I like riding rollercoasters, but not so much in the metaphorical sense. This past week was filled with bouncy hurdles and repeated difficulties, almost as if invisible sine waves were tracing my volatile emotional state. The more colloquial term to describe this phenomenon: off days — where the lights abruptly shut, the music stops, and the proverbial rug gets pulled from underneath your feet. Often used by athletes and artists who find themselves drifting out of their high-performance zones, I also find it a comfortable comparison to the day-to-day dread that sprouts out from time-to-time.
I've been thinking more about the psychology and philosophy of these off days. Where do they come from? How do they permeate into all aspects of daily life? What are the solutions to react and respond in an emotionally healthy way?
I find myself especially scatterbrained during these times. Almost like getting hit by a spiritual sucker punch of sorts. Worse yet, there's not always a rhyme or reason for these haunting sensations — although sometimes it surfaces as an aggregate of unlucky & unfavourable events. The most insidious thing is the circularity of the situation: off days are the result of off days. A nasty case of negative compounding and gradual degradation of your mood. It's a self-fulfilling prophecy propagated by the barrage of negative thoughts, infecting and consuming every aspect of your life until you're nothing but a dried sponge. Okay, I admit I'm being a bit dramatic with the metaphors — but just imagine getting mentally locked in a limbo loop for god knows how long. No bueno.
For me, my off days are coloured by a flat, foggy shade of grey, analogous to the texture of a murky, soil-infused riverbank. The undertone is complete slowness. My usual pathways to progress and productivity (and by generous extension, purpose) grind to a complete halt. Fulfilling labour morphs into fatalistic lounging. My sense of time is containerized and locked somewhere abstract, suspending my ability to make meaning and find small joys in the mundane.
For me, slow is suffering, slow is suffocating. The thing is, I didn't realize I had been trapped in thinking that slowness was Enemy #1. The dominant sentiment was that I always had to be moving forward, probably exacerbated by the recent energy of “hot boy summer NYC 2021”. As Ava aptly speaks to slowness:
"Slow weeks often feel like a failure to me. But slow weeks are inevitable. I know I write this over and over, but I still believe it’s true: all we do is lose faith and regain it, lose faith and regain it. We try to touch the hem of perfection and we miss by inches. Then we try again."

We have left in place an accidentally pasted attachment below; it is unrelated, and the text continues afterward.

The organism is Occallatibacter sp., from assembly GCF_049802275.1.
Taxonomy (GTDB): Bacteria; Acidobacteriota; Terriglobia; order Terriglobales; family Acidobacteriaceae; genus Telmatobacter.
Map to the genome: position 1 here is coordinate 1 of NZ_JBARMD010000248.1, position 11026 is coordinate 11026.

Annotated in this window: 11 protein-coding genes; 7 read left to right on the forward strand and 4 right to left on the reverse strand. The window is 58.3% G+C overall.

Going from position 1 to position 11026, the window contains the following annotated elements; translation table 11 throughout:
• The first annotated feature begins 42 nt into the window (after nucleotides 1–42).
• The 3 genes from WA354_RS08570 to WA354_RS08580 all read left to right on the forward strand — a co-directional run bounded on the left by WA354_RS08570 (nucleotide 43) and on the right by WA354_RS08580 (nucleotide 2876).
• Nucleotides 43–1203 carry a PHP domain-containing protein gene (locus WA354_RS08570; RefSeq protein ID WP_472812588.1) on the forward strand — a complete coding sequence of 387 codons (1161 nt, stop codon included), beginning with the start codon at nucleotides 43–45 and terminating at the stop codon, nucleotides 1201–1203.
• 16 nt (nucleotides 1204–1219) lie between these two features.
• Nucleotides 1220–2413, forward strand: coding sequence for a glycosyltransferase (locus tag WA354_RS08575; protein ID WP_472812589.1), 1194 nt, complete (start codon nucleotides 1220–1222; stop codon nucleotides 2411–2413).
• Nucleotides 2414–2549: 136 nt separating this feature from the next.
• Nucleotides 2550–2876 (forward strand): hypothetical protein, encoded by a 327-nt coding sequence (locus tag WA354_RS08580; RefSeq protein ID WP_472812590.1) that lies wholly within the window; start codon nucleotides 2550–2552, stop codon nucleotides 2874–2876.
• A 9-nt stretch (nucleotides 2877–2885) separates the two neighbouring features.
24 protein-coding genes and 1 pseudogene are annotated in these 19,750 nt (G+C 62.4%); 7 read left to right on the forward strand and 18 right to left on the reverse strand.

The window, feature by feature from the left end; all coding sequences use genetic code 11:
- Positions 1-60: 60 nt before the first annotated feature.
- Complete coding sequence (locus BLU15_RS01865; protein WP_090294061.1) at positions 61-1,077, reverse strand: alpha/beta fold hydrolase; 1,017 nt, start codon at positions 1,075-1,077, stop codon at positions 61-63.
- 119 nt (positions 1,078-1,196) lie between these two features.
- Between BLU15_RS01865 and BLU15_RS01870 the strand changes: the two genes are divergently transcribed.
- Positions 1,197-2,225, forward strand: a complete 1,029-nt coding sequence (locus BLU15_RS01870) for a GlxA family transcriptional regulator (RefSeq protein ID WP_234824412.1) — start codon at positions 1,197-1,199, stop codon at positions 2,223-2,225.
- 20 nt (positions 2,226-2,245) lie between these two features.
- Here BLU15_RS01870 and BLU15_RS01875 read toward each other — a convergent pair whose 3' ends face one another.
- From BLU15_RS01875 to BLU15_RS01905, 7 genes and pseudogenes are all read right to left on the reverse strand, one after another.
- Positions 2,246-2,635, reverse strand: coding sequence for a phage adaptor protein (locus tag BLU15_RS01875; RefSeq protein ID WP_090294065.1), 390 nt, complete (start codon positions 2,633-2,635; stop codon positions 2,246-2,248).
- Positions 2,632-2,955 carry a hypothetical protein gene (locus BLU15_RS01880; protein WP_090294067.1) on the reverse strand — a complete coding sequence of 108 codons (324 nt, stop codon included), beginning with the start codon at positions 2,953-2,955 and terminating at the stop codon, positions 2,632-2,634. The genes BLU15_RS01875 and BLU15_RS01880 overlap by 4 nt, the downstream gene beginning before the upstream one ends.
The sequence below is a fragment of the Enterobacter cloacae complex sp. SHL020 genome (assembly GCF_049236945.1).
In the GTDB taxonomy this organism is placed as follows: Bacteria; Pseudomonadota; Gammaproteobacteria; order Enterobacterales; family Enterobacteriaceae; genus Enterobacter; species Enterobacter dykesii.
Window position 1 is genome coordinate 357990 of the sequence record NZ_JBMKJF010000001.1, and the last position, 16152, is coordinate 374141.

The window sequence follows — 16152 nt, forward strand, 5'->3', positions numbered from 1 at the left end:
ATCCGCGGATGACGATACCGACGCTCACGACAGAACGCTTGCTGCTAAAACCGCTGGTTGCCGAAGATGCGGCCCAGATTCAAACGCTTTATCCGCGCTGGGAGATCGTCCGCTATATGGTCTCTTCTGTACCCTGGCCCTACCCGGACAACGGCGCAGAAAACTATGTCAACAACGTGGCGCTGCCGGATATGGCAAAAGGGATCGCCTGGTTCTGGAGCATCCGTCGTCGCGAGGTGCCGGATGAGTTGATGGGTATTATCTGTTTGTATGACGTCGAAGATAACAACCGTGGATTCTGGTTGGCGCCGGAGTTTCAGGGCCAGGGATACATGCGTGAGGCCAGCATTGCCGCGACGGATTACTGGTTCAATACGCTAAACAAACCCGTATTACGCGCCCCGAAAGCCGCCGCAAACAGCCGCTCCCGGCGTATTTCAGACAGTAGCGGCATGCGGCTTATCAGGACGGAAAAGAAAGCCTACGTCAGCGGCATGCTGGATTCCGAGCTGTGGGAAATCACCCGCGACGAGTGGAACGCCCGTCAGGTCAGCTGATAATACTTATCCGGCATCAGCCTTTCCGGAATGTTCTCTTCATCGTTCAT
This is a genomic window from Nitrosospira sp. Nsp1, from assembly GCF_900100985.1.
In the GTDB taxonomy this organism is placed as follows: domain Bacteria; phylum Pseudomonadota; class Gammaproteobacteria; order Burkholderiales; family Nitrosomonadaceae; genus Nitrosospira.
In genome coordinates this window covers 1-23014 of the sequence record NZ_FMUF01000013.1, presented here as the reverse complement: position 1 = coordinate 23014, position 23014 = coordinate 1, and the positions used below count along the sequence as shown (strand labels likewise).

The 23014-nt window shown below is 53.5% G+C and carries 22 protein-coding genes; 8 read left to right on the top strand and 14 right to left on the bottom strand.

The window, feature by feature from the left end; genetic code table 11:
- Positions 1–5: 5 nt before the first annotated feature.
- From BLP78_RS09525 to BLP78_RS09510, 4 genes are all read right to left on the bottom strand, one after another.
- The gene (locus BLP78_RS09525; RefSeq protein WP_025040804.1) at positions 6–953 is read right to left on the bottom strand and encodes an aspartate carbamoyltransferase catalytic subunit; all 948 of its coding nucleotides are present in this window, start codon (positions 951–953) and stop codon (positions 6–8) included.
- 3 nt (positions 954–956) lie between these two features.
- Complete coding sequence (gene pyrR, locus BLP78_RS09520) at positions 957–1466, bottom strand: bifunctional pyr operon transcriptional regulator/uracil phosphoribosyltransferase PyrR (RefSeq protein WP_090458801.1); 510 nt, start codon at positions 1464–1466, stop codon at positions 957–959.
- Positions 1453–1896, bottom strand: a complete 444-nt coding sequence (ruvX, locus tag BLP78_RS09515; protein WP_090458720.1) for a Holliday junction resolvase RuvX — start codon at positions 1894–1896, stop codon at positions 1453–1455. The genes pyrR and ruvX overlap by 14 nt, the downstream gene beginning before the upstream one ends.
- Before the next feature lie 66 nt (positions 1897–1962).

Fortunately, my experimental curiosity — the quality of trying again — is one overriding characteristic that rarely gets crowded out by fluctuations in my mood. At the end of this weekend, I purposefully leaned into deliberate slowness and I took a trip to a lavish Turkish bathhouse. I signed up for a literal full-body experience, with a post-bath massage and a tea tasting to boot. The result? The most relaxing yet immersive experience I've had for a very long time. By willingly surrendering my soul for 2 hours, I happily converged on an appreciation for slower settings and gratitude for the emotional rollercoaster ride that enabled this much-needed reset.
I'm going to wind down this piece by logging three reminders to myself, in order to re-integrate the bathhouse magic anytime I find myself drifting in slow space:
Tapping into self-therapy: Therapy teaches you to lean on self-inquiry and self-care to address internal tensions. But there's also an important lesson about how to best react once you find yourself in a kerfuffle: pause & pick.
Reframing as rest days: The most practical application and the most simple execution — slow is just rest. As a naturally high-energy organism, I'm an advocate of the sprint-to-slow cycle where both motions live symbiotically.
Embracing nothingness: There might be truth to Jenny Odell's argument in How to Do Nothing, where a critical point is that nothingness is a reminder that you're alive. A cautionary tale to not get lost in the woods of the world.
I've painted a dramatic scene about being stuck in “off mode", but the silver lining is that everything does pass. Definitely an overplayed platitude, but the awareness and acceptance of that fact develops an armour of built-in resilience. I'm typically too hopeful (to a fault?) but I sincerely think that developing calm is a mid-20s competitive advantage to mitigate the risk of persistent off days. I've learned that one benefit of becoming generally calmer is having a lot of control over yourself when negative moods bubble up. This adds a layer of subtle support, harmonizing your self-talk with self-aligned behaviours. After all, I don't really believe in balance, but I do strive for harmony.
Let's allow our off days to co-exist with, and even reinforce, the ~on days~.